#WomenInEnergy

A Q&A with Tebogo Movundlela, Chairperson of SAWEA (South African Wind Energy Association)
  1. There is a lack of women in the energy sector worldwide. Is this also the case in South Africa?

    Indeed. Women are vastly under-represented when it comes to senior levels of business in the energy sector. Research shows that only 5% of board executives and 16% of board members of the top 200 utilities worldwide are women. I have been involved in this industry for several years now and am often the only woman or the only woman of colour in a room.

  1. Is working in a male-dominated industry challenging?

    Certainly, and this has been the context that I have been working in over the past few years. I frequently was also the youngest person in the room and having to deal with people who are much older as well more experienced in certain areas. But I always bring my A-game, I don’t believe in winging it, maybe it is because I am competitive and want to do well! But I will always prepare well and push myself hard, that is how I operate. You have to earn trust in the business world, it does not come automatically.

  2. Do you think the alternative energy space offers more opportunities for women?

    The renewable energy industry is much younger than the more traditional oil, coal and gas sectors and this is a chance for many companies to commit to diversity from the word go. Many of the companies and organisations in renewable energy are already aware of the social impact of their operations and appear to be conscious of the value of being more representative in terms of race and gender.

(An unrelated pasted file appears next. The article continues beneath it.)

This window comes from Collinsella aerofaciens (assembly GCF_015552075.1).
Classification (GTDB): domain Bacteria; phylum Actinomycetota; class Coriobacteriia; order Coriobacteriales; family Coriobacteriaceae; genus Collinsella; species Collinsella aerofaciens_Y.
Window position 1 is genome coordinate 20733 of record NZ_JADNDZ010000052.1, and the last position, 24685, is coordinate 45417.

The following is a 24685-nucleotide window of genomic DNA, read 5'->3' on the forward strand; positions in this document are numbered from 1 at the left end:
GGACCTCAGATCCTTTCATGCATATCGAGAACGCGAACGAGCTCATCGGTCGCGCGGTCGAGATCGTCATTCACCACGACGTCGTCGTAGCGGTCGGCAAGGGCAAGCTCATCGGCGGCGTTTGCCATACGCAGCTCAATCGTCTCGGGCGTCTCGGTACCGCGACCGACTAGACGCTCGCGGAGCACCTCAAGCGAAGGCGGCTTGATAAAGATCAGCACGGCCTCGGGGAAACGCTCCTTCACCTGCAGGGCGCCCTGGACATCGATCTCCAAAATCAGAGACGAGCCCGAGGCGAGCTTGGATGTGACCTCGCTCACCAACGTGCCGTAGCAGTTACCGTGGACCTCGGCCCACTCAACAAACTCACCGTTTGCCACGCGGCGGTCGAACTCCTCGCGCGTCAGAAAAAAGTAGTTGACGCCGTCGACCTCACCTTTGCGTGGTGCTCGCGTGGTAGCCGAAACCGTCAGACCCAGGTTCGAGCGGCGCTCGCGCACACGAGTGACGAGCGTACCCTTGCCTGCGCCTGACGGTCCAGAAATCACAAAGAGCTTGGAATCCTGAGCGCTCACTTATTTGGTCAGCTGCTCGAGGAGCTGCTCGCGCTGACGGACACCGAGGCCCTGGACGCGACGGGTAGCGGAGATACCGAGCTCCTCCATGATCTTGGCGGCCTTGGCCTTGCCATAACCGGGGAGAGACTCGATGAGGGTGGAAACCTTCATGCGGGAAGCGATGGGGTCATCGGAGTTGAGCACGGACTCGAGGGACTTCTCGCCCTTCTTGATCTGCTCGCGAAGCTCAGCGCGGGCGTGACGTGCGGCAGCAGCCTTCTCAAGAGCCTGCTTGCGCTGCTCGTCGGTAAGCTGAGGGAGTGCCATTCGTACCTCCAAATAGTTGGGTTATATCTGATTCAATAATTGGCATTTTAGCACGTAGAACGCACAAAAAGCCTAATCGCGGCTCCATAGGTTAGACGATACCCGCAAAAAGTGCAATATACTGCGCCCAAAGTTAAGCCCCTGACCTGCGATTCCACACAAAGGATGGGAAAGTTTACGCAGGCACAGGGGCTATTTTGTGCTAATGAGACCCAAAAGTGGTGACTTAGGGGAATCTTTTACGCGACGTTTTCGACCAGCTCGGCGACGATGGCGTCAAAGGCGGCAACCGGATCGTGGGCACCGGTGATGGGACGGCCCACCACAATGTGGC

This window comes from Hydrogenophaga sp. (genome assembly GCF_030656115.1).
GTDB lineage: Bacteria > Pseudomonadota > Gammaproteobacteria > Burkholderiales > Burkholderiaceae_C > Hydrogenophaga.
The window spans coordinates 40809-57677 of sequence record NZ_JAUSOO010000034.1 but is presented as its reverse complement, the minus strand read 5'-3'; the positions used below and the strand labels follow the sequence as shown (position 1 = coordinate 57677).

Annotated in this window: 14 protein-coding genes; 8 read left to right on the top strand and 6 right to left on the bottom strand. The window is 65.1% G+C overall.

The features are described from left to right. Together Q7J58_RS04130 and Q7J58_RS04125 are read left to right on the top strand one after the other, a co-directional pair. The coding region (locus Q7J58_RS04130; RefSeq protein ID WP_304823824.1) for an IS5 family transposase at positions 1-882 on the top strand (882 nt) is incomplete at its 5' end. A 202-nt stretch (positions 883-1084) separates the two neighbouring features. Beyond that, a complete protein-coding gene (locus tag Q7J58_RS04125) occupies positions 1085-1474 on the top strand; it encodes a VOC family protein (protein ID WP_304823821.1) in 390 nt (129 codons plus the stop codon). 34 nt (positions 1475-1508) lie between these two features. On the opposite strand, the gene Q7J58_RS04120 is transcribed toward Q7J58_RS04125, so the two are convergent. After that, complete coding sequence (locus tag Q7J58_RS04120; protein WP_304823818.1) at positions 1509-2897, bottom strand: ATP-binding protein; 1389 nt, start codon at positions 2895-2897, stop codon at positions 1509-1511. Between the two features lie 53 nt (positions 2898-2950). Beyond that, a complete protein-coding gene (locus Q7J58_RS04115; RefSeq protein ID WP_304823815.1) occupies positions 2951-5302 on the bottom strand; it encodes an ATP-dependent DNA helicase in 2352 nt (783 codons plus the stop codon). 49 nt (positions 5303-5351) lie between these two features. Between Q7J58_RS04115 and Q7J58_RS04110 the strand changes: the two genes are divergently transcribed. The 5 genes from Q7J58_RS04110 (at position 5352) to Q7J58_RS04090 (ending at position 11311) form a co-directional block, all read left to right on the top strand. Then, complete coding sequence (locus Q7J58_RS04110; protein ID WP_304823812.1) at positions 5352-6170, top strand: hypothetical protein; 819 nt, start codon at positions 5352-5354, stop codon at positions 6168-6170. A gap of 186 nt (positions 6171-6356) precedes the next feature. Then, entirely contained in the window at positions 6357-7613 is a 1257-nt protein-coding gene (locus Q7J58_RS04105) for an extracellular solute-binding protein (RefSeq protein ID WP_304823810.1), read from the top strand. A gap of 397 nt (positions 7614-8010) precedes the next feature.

3. Is alternative energy an attractive career option for women?

    For myself and many others, the renewable energy sector offers opportunities to make a difference, to improve and develop communities and contribute towards environmental protection and safer, cleaner ways of producing energy. There are various elements involved in renewable energy, from research and development, innovative technologies to sales and marketing. Considering how new this space is, many of the companies and businesses involved are young or start-ups or it’s their first time in a new geography. This can be exciting as you help develop and set up departments, draft policies and can really be influential in the way a company operates, unlike in older more established businesses where you usually just take over from someone else and follow set procedures.

  4. What is SAWEA doing to promote women in the energy sector?

    The board of SAWEA has a majority of women, which is rather unusual. The company CEO, Brenda Martin, is also very supportive of gender diversity in the workplace. The association in 2017 launched a programme to connect women in the energy sector with senior students at SA universities and young professionals entering the industry. More recently this has been backed up by an Industry-wide commitment on employment transformation. Transformation of the SA renewable sector, which is effectively less than 10 years old, requires specific programmes focused on taking up opportunities within the value chain of renewable power. SAWEA is committed to actively working to drive the transformation agenda within the renewables industry.